Brackets and colour-coding
Once you have set benchmarks in Scorelink correctly you will find that all your data will be matched with a colour-code indicating how the student has performed when compared with your expectations. This is a powerful tool when correctly understood; this document will explain the colours and what they mean.
What is a Bracket?
In Scorelink parlance a “bracket” is a specific colour-code assigned to a score, that represents how the student fared when compared to your benchmarks. A bracket consists of both a colour (bracket) and a number of dots between 1 and 3 (sub-bracket).
Scorelink contains four brackets, each of which has three sub-brackets, making a total of twelve possible colour-codes you might see throughout Scorelink. No matter which test or score you are examining, these colour-codes will always mean the same thing. eg. 1 Red dot always means the student is at the lowest level of achievement (greatest possible risk) where 3 green dots mean they are at the highest level of achievement.
Scores are broken up into four possible colour-bands called brackets, with the following semantic meaning:
Risk – this score is critically low and falls well below your standards. This student is “at risk”.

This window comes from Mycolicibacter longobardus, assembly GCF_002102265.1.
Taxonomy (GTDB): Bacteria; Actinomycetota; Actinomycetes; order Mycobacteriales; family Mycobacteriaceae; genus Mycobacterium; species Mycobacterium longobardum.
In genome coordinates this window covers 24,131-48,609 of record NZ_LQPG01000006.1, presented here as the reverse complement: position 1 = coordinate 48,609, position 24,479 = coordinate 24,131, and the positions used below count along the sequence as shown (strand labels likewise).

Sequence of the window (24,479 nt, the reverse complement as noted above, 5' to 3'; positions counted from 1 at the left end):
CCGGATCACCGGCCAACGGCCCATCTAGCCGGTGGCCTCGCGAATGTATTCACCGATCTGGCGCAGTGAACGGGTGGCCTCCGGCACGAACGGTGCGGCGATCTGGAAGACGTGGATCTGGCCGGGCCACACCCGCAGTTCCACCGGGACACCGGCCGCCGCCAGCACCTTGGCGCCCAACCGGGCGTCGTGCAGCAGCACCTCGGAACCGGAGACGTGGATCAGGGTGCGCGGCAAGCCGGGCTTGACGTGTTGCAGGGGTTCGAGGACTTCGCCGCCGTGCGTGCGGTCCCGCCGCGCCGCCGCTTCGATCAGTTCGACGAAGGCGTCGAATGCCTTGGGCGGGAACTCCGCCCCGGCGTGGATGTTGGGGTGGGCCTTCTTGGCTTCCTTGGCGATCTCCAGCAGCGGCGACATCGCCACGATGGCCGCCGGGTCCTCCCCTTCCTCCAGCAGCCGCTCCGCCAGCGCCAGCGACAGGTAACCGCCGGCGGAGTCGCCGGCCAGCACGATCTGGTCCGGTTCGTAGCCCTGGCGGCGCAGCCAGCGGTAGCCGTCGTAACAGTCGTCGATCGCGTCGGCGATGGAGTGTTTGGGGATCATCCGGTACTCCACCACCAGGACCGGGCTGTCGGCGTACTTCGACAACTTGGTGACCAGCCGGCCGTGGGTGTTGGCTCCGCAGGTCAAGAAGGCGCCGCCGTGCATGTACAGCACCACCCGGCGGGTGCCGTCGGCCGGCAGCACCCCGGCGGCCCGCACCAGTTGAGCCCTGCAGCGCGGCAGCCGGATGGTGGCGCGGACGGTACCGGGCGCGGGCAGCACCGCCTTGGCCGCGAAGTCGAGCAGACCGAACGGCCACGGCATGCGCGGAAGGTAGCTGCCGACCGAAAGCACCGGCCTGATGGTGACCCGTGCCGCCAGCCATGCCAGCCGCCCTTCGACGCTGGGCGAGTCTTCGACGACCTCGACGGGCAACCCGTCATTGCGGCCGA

Caution – this score is below your “at benchmark” range and is cause for concern. This student needs watching.
Normal – this score is “at benchmark”, and falls within the normal range you would expect.
Excellent – this score is “above benchmark” and the student is performing above your expectations.
Within each bracket, scores are then further divided into one of three sub-brackets, indicating whether they were in the lower, middle or upper portion of the bracket:
lower – one dot
middle – two dots
upper – three dots
Sub-brackets are particularly useful when the range of a bracket is quite wide, to determine where within the bracket the score fits.
One of the key uses of Scorelink is to analyse student growth against a changing set of expectations. By benchmarking the data, your site has already specified which scores are below, at and above benchmark.
In order to show growth data, Scorelink will typically use the bracket value of scores in graphs and reports. By doing this it doesn’t matter what test or score type was used, as long as the benchmarks are set consisently. Moving from any bracket to a higher bracket – such as from to – is therefore a clear measure of positive growth.